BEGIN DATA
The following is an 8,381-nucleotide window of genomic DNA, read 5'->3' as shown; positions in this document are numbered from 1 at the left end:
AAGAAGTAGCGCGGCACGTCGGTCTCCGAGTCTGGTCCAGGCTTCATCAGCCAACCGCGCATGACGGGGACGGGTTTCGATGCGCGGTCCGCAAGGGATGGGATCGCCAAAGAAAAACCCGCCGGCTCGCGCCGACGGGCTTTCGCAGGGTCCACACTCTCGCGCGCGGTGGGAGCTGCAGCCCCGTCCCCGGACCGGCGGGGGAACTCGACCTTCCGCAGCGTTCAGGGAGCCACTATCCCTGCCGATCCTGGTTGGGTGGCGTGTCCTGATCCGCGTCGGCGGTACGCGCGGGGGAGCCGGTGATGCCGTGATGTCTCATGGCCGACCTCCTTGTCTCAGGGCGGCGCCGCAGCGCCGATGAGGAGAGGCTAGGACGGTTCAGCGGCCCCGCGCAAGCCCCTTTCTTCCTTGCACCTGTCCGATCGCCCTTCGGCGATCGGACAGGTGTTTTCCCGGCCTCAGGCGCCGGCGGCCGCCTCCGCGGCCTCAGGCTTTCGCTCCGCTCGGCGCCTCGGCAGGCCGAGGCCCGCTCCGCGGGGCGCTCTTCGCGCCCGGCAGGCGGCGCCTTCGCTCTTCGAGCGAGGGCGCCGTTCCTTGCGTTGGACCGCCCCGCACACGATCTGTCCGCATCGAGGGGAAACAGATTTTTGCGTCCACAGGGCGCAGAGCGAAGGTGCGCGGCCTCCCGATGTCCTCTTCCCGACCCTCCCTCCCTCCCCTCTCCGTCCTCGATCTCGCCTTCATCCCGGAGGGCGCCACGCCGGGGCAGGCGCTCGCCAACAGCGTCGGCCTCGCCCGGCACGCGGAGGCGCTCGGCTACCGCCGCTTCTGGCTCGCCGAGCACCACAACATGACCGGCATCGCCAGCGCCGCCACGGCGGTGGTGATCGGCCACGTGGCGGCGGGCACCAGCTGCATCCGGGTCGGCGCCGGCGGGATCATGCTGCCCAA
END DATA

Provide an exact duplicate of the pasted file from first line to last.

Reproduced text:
The following is an 8,381-nucleotide window of genomic DNA, read 5'->3' as shown; positions in this document are numbered from 1 at the left end:
AAGAAGTAGCGCGGCACGTCGGTCTCCGAGTCTGGTCCAGGCTTCATCAGCCAACCGCGCATGACGGGGACGGGTTTCGATGCGCGGTCCGCAAGGGATGGGATCGCCAAAGAAAAACCCGCCGGCTCGCGCCGACGGGCTTTCGCAGGGTCCACACTCTCGCGCGCGGTGGGAGCTGCAGCCCCGTCCCCGGACCGGCGGGGGAACTCGACCTTCCGCAGCGTTCAGGGAGCCACTATCCCTGCCGATCCTGGTTGGGTGGCGTGTCCTGATCCGCGTCGGCGGTACGCGCGGGGGAGCCGGTGATGCCGTGATGTCTCATGGCCGACCTCCTTGTCTCAGGGCGGCGCCGCAGCGCCGATGAGGAGAGGCTAGGACGGTTCAGCGGCCCCGCGCAAGCCCCTTTCTTCCTTGCACCTGTCCGATCGCCCTTCGGCGATCGGACAGGTGTTTTCCCGGCCTCAGGCGCCGGCGGCCGCCTCCGCGGCCTCAGGCTTTCGCTCCGCTCGGCGCCTCGGCAGGCCGAGGCCCGCTCCGCGGGGCGCTCTTCGCGCCCGGCAGGCGGCGCCTTCGCTCTTCGAGCGAGGGCGCCGTTCCTTGCGTTGGACCGCCCCGCACACGATCTGTCCGCATCGAGGGGAAACAGATTTTTGCGTCCACAGGGCGCAGAGCGAAGGTGCGCGGCCTCCCGATGTCCTCTTCCCGACCCTCCCTCCCTCCCCTCTCCGTCCTCGATCTCGCCTTCATCCCGGAGGGCGCCACGCCGGGGCAGGCGCTCGCCAACAGCGTCGGCCTCGCCCGGCACGCGGAGGCGCTCGGCTACCGCCGCTTCTGGCTCGCCGAGCACCACAACATGACCGGCATCGCCAGCGCCGCCACGGCGGTGGTGATCGGCCACGTGGCGGCGGGCACCAGCTGCATCCGGGTCGGCGCCGGCGGGATCATGCTGCCCAA